Ms Makris went under the knife to clear out the infection in her leg that was causing her sepsis. 

When she woke a day later, unable to speak because of a breathing tube, she wrote her surgeon a note saying: ‘Thank you for saving my life.’

Three days later, while still recovering from hospital, she was told by her surgeon and infectious disease doctor what had caused her ordeal. 

‘They told me the rash on my thigh had gone septic and I had suffered from toxic shock,’ Ms Makris said.

TSS occurs when certain bacteria release toxins into the body. These bacteria can lead to sepsis, according to Sepsis Alliance.  

Ms Makris added: ‘I was quizzed about everything I had done in the days leading up to the sudden sickness and we soon realised it was down to the organic tampons I had used.

‘Because they were incredibly dry, as I pulled one out after use, I’d managed to scratch the wall inside my vagina, leaving it open to infection.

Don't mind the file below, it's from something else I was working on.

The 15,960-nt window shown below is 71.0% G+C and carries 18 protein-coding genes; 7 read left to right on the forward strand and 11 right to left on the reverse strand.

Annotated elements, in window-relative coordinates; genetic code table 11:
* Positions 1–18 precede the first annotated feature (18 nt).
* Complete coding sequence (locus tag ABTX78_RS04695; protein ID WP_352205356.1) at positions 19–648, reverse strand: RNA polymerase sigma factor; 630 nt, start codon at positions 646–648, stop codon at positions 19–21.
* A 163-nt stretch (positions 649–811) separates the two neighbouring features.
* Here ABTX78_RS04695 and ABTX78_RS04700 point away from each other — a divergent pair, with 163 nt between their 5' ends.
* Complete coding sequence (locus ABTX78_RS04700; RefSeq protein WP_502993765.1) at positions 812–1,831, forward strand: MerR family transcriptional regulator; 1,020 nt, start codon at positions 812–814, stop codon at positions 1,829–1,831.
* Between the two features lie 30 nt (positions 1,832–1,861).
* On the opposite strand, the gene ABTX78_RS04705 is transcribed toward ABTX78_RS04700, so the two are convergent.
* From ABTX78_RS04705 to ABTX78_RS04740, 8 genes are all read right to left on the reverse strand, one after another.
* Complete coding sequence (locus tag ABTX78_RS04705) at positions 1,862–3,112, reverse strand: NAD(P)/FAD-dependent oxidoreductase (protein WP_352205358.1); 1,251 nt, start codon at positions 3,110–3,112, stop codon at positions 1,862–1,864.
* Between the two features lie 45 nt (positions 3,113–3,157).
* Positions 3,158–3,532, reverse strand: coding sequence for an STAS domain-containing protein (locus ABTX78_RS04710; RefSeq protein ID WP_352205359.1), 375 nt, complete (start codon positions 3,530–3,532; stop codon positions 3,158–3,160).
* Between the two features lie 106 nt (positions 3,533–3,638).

‘It never once occurred to me that I could have lost my life due to something so simple.’

But Emma Soos, a registered nurse and MD of the Women’s Health Clinic, said that organic or not, all tampons can be dangerous.

‘The main reason women get toxic shock is the fact that they leave tampons in for too long,’ she said.

‘Organic or not, the risks are the same, but if you have changed the brand of tampon you use, it could cause a reaction if you an unfamiliar to anything different used in that product.

‘In Kristina’s case, it could be down to how absorbent the product was – but we likely cannot pin it to down to one particular cause in this case.’